Always start thinking of the musicians you have when adapting music. This overview, reprinted with the permission of Roine Jansson and Notfabriken, can serve as a guideline when writing music with considerations for the range instrumentalists with different experiences may have. It is important to note that children in Norwegian bands often start as early as age 8. They do not have the same motor skills, and may therefore not necessarily show the same development as a 10-year-old. This overview is written in a sonorous range as it would be presented in a score in the key of C:
Jansson, Roine (2006) p.110. Konsten at skriva enkelt för unga instrumentalister (“The Art of Writing Simply for Young Instrumentalists”). KMH förlaget & Notfabriken.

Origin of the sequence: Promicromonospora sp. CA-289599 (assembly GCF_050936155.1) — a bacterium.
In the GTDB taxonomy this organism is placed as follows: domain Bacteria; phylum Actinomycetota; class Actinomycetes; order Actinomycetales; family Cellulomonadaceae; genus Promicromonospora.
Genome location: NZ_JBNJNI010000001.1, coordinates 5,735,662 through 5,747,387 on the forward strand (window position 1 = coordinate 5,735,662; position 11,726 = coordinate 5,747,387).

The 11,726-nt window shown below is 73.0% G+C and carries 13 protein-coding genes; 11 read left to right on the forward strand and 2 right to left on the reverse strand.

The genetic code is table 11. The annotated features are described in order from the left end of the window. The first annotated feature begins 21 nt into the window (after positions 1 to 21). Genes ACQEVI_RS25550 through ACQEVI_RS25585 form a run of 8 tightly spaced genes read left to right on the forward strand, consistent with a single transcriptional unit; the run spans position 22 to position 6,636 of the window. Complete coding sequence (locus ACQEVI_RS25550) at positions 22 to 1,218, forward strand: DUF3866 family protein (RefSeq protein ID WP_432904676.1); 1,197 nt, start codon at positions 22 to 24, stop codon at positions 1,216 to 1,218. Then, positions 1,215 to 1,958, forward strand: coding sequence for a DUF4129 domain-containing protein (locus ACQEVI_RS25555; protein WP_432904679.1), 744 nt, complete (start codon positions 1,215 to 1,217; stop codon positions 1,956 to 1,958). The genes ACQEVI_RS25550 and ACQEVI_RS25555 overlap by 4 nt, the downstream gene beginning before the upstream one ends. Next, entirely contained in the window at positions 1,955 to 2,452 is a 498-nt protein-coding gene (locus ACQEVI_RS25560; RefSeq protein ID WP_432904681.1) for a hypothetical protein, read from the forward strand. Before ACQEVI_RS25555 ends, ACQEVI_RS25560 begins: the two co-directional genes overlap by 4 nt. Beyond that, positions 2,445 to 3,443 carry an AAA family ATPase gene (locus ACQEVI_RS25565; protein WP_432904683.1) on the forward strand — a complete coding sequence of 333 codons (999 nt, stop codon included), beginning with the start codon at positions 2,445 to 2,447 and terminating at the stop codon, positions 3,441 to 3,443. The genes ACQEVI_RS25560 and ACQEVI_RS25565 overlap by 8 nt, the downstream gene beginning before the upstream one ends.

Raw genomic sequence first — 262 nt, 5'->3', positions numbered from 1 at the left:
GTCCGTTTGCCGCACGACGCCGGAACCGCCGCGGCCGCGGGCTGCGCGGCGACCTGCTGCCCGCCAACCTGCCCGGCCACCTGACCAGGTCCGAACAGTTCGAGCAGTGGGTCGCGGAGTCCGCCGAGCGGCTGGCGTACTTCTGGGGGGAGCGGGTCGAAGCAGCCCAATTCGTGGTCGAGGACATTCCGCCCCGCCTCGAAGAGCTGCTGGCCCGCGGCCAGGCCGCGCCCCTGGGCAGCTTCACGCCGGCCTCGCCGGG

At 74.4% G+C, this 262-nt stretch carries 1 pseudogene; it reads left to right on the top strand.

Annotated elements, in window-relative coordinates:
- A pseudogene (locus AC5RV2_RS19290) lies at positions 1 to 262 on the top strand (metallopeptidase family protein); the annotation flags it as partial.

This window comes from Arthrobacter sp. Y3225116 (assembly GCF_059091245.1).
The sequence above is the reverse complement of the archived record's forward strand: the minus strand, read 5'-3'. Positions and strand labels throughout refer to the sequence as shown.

The instruments need parts with different tunings:
C – Flute, oboe, bassoon, tenor trombone, bass trombone, baritone, euphonium, tuba, and melodic percussion. These will chime as described in the overview.
Bb – Bb clarinet, bass clarinet, soprano saxophone, tenor saxophone, Bb trumpet and flugelhorn, as well as trombone, euphonium, baryton, and tuba in brass bands.
Eb – Alto saxophone, baritone saxophone, alto horn and Eb cornet (brass band)
F – French horn
There are many ways to adapt parts in a manner that gives the musician a greater ability to master the music, or that can give musicians a greater challenge.
You must always consider whether the sheet music is good for the musician to read. Sometimes it may be important to write out a new part, even if there are only minor changes, so that the notation is easier to read for the person in question.